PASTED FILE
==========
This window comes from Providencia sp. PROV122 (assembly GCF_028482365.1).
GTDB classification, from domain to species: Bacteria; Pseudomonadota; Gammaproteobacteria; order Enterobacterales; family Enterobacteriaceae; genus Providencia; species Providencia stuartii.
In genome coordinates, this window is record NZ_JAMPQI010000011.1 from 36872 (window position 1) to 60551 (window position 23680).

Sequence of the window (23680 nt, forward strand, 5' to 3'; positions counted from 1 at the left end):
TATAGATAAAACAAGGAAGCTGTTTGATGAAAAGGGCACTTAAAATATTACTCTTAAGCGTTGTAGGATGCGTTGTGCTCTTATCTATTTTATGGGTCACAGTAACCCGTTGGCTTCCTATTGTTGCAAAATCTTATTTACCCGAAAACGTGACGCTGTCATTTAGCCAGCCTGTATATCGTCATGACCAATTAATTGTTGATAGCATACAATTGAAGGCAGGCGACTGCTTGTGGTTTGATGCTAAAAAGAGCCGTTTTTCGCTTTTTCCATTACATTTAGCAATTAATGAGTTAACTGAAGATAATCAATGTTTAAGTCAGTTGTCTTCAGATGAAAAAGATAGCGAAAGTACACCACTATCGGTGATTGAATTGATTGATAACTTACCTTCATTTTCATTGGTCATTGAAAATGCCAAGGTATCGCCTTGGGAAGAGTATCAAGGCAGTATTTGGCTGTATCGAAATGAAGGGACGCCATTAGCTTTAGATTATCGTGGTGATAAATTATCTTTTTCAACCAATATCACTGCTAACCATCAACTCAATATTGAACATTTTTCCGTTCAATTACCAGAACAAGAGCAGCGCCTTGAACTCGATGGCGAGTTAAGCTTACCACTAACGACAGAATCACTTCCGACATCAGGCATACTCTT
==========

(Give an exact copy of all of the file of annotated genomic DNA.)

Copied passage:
This window comes from Providencia sp. PROV122 (assembly GCF_028482365.1).
GTDB classification, from domain to species: Bacteria; Pseudomonadota; Gammaproteobacteria; order Enterobacterales; family Enterobacteriaceae; genus Providencia; species Providencia stuartii.
In genome coordinates, this window is record NZ_JAMPQI010000011.1 from 36872 (window position 1) to 60551 (window position 23680).

Sequence of the window (23680 nt, forward strand, 5' to 3'; positions counted from 1 at the left end):
TATAGATAAAACAAGGAAGCTGTTTGATGAAAAGGGCACTTAAAATATTACTCTTAAGCGTTGTAGGATGCGTTGTGCTCTTATCTATTTTATGGGTCACAGTAACCCGTTGGCTTCCTATTGTTGCAAAATCTTATTTACCCGAAAACGTGACGCTGTCATTTAGCCAGCCTGTATATCGTCATGACCAATTAATTGTTGATAGCATACAATTGAAGGCAGGCGACTGCTTGTGGTTTGATGCTAAAAAGAGCCGTTTTTCGCTTTTTCCATTACATTTAGCAATTAATGAGTTAACTGAAGATAATCAATGTTTAAGTCAGTTGTCTTCAGATGAAAAAGATAGCGAAAGTACACCACTATCGGTGATTGAATTGATTGATAACTTACCTTCATTTTCATTGGTCATTGAAAATGCCAAGGTATCGCCTTGGGAAGAGTATCAAGGCAGTATTTGGCTGTATCGAAATGAAGGGACGCCATTAGCTTTAGATTATCGTGGTGATAAATTATCTTTTTCAACCAATATCACTGCTAACCATCAACTCAATATTGAACATTTTTCCGTTCAATTACCAGAACAAGAGCAGCGCCTTGAACTCGATGGCGAGTTAAGCTTACCACTAACGACAGAATCACTTCCGACATCAGGCATACTCTT